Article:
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Expert Brief

Voting Laws Roundup 2015

As the early stages of the 2016 presidential race begin, state legislatures are already considering hundreds of laws that could determine voters’ access to the ballot.

Published: June 3, 2015

As the early stages of the 2016 pres­id­en­tial race begin, state legis­latures are already consid­er­ing hundreds of laws that could determ­ine voters’ access to the ballot. Since the begin­ning of the 2015 legis­lat­ive session, and as of May 13, 2015, at least 113 bills that would restrict access to regis­tra­tion and voting have been intro­duced or carried over in 33 states. Over the same time period, at least 464 bills that would enhance access to voting were intro­duced or carried over in 48 states plus the District of Columbia.

For the third year in a row, bills to expand voters’ access to the ballot box outpace those to restrict voting, both in terms of intro­duc­tion and enact­ment. This strong show of support for making the ballot access­ible has not neces­sar­ily put voters ahead of where they have been in recent years, because some recent restrict­ive legis­la­tion contin­ues to make it harder for citizens to parti­cip­ate.

Voting Restric­tions

Of the 113 bills restrict­ing access in this legis­lat­ive session (includ­ing bills carried over from last session), 6 of them are active in 5 states, in that there has been legis­lat­ive activ­ity beyond intro­duc­tion and refer­ral to a commit­tee in 2015 (such as hear­ings, commit­tee activ­ity, or votes).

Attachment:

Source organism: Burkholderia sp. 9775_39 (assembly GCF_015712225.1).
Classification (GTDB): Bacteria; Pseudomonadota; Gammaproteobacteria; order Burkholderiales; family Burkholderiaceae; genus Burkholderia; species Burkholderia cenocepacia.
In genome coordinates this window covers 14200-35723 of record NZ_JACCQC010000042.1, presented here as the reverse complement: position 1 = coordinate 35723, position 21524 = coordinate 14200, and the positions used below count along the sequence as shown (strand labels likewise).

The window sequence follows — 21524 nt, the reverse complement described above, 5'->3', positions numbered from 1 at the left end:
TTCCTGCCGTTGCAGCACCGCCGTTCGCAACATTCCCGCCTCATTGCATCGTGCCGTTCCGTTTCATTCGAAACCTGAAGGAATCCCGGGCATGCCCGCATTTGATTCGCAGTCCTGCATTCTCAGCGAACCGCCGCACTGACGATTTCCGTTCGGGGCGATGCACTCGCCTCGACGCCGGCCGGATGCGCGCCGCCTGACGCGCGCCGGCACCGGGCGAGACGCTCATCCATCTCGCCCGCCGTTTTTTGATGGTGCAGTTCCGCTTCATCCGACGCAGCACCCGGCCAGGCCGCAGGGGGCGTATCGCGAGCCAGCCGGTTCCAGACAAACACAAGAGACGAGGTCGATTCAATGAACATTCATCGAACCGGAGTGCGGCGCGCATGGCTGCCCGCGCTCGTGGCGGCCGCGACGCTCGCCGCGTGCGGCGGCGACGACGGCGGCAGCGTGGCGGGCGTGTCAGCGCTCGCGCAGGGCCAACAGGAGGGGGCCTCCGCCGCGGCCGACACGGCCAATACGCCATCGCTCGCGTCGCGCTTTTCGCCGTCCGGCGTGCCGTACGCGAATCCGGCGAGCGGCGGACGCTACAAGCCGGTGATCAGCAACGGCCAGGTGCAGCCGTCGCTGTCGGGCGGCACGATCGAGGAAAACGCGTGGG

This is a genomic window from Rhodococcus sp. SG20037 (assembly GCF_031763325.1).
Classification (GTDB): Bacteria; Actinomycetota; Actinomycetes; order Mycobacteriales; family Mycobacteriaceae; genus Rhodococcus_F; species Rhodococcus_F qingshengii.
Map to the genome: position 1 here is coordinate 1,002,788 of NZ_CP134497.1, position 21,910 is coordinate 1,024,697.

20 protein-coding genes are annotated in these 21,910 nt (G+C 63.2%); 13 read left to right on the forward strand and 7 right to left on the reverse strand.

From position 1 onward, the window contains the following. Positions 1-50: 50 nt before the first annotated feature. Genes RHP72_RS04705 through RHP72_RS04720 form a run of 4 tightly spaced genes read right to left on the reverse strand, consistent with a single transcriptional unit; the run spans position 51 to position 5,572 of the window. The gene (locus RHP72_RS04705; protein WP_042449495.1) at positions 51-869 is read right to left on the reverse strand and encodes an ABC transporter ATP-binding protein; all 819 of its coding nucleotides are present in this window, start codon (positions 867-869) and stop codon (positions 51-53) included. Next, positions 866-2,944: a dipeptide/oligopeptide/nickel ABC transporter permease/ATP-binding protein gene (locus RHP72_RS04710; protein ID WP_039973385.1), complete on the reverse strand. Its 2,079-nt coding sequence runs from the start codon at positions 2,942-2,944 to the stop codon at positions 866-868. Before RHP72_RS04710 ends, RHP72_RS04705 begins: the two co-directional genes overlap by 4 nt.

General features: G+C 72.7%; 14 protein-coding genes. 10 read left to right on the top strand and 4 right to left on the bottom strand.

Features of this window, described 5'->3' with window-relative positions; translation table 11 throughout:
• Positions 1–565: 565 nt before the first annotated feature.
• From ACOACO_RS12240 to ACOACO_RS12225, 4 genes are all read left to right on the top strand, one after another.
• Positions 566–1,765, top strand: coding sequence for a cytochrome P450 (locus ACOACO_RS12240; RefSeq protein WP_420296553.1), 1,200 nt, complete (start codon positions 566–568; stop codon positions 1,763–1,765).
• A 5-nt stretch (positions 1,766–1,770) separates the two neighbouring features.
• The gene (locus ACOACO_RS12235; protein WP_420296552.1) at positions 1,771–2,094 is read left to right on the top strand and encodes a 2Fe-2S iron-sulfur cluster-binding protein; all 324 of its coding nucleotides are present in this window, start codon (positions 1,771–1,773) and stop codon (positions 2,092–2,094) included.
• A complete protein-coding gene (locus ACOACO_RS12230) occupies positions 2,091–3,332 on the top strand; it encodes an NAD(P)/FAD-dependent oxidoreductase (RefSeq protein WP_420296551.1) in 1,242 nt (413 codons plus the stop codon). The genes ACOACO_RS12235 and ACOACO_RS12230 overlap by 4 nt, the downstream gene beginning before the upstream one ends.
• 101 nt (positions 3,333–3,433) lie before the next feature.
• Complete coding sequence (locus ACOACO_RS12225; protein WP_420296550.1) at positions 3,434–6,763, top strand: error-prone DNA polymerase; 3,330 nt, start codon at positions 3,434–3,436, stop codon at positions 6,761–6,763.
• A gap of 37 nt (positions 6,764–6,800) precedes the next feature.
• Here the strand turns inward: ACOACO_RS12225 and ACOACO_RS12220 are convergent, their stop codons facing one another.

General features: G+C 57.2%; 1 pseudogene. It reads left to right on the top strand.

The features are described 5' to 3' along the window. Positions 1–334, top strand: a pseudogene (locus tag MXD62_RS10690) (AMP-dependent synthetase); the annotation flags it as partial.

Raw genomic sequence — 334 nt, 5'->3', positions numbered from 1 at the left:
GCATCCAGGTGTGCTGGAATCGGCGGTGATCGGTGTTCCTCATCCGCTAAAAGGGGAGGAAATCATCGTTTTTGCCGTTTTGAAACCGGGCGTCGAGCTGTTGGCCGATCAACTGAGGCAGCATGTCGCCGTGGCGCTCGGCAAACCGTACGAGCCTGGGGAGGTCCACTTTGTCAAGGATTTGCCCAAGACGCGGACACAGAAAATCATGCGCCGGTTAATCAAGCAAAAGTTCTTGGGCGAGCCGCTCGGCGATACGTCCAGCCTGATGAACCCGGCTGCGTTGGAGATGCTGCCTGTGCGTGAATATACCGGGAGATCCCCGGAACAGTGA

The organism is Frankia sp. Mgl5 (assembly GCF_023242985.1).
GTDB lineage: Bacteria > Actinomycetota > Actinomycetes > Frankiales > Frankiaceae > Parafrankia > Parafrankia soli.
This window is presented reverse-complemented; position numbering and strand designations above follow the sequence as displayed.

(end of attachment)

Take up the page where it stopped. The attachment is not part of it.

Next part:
Note: If a state falls into more than one category, the map reflects the legis­la­tion that has advanced furthest in the legis­lat­ive process.

Voter ID remains at the fore­front of the voting wars, but enact­ment has slowed. Nearly half of the voting bills intro­duced so far this session that restrict access are aimed at estab­lish­ing voter ID require­ments or tight­en­ing pre-exist­ing ones. Voter ID remains largely a partisan issue. Of the 52 restrict­ive ID bills intro­duced so far, most have Repub­lican-only spon­sor­ship. Only one state, North Dakota, passed a voter ID bill this legis­lat­ive session — all others failed. Nevada, a Repub­lican-led state without an exist­ing strict photo ID law, had a rancor­ous fight. Arkan­sas and Missouri, where state courts struck down ID laws, had renewed efforts this session to put ID require­ments before the voters as ballot ques­tions. Voter ID bills also failed in Maine, Nebraska, and New Mexico.

Only one restrict­ive bill has been enacted thus far. This session, North Dakota passed a bill making its already-restrict­ive voter ID law even more oner­ous for voters. Thus far, this is the only restrict­ive law passed and signed, and it is note­worthy that it exacer­bates exist­ing restric­tions rather than impos­ing a new one. This stands in contrast to recent prior years, which saw numer­ous burden­some voting bills at around this time of year. As amended, North Dakota’s new law allows for only four forms of ID: a current North Dakota driver’s license or non-driver ID card, a tribal ID, and a long-term care certi­fic­ate. Persons stationed or living outside of the coun­try can present a current milit­ary ID or pass­port. The ID require­ment applies to absentee voters, with a narrow excep­tion for voters with disab­il­it­ies unable to travel to get an accep­ted ID. In those instances, a disabled voter may obtain an absentee ballot without ID, but only if another eligible North Dakota voter confirms in writ­ing that the absentee voter is eligible to vote.